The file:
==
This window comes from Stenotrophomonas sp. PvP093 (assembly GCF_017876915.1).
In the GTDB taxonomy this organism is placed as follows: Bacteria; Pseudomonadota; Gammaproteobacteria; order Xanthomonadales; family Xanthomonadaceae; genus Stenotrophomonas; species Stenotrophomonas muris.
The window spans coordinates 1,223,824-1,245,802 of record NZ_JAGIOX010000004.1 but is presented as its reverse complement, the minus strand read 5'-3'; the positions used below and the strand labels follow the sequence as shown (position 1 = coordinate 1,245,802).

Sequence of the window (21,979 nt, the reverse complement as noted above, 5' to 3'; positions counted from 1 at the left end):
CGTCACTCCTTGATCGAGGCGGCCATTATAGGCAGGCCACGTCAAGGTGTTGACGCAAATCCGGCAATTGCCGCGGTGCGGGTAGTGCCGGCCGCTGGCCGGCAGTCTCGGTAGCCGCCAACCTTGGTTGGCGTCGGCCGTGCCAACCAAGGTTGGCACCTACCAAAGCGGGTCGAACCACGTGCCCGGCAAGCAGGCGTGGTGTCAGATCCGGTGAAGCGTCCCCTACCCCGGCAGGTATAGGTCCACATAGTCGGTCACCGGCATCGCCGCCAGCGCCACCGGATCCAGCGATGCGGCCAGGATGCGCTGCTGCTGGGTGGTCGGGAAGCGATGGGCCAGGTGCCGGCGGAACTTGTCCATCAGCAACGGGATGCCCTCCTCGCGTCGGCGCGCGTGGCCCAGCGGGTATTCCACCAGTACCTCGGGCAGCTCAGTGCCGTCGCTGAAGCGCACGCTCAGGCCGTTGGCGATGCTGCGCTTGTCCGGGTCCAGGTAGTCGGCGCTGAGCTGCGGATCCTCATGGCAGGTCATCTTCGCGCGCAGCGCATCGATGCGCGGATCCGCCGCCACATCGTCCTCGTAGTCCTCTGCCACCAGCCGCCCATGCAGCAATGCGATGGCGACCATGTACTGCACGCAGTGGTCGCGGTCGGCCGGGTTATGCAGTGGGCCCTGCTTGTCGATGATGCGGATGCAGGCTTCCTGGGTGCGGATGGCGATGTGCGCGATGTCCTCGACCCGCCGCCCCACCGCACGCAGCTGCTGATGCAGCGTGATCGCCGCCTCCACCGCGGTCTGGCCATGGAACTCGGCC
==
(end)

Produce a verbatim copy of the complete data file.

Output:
This window comes from Stenotrophomonas sp. PvP093 (assembly GCF_017876915.1).
In the GTDB taxonomy this organism is placed as follows: Bacteria; Pseudomonadota; Gammaproteobacteria; order Xanthomonadales; family Xanthomonadaceae; genus Stenotrophomonas; species Stenotrophomonas muris.
The window spans coordinates 1,223,824-1,245,802 of record NZ_JAGIOX010000004.1 but is presented as its reverse complement, the minus strand read 5'-3'; the positions used below and the strand labels follow the sequence as shown (position 1 = coordinate 1,245,802).

Sequence of the window (21,979 nt, the reverse complement as noted above, 5' to 3'; positions counted from 1 at the left end):
CGTCACTCCTTGATCGAGGCGGCCATTATAGGCAGGCCACGTCAAGGTGTTGACGCAAATCCGGCAATTGCCGCGGTGCGGGTAGTGCCGGCCGCTGGCCGGCAGTCTCGGTAGCCGCCAACCTTGGTTGGCGTCGGCCGTGCCAACCAAGGTTGGCACCTACCAAAGCGGGTCGAACCACGTGCCCGGCAAGCAGGCGTGGTGTCAGATCCGGTGAAGCGTCCCCTACCCCGGCAGGTATAGGTCCACATAGTCGGTCACCGGCATCGCCGCCAGCGCCACCGGATCCAGCGATGCGGCCAGGATGCGCTGCTGCTGGGTGGTCGGGAAGCGATGGGCCAGGTGCCGGCGGAACTTGTCCATCAGCAACGGGATGCCCTCCTCGCGTCGGCGCGCGTGGCCCAGCGGGTATTCCACCAGTACCTCGGGCAGCTCAGTGCCGTCGCTGAAGCGCACGCTCAGGCCGTTGGCGATGCTGCGCTTGTCCGGGTCCAGGTAGTCGGCGCTGAGCTGCGGATCCTCATGGCAGGTCATCTTCGCGCGCAGCGCATCGATGCGCGGATCCGCCGCCACATCGTCCTCGTAGTCCTCTGCCACCAGCCGCCCATGCAGCAATGCGATGGCGACCATGTACTGCACGCAGTGGTCGCGGTCGGCCGGGTTATGCAGTGGGCCCTGCTTGTCGATGATGCGGATGCAGGCTTCCTGGGTGCGGATGGCGATGTGCGCGATGTCCTCGACCCGCCGCCCCACCGCACGCAGCTGCTGATGCAGCGTGATCGCCGCCTCCACCGCGGTCTGGCCATGGAACTCGGCC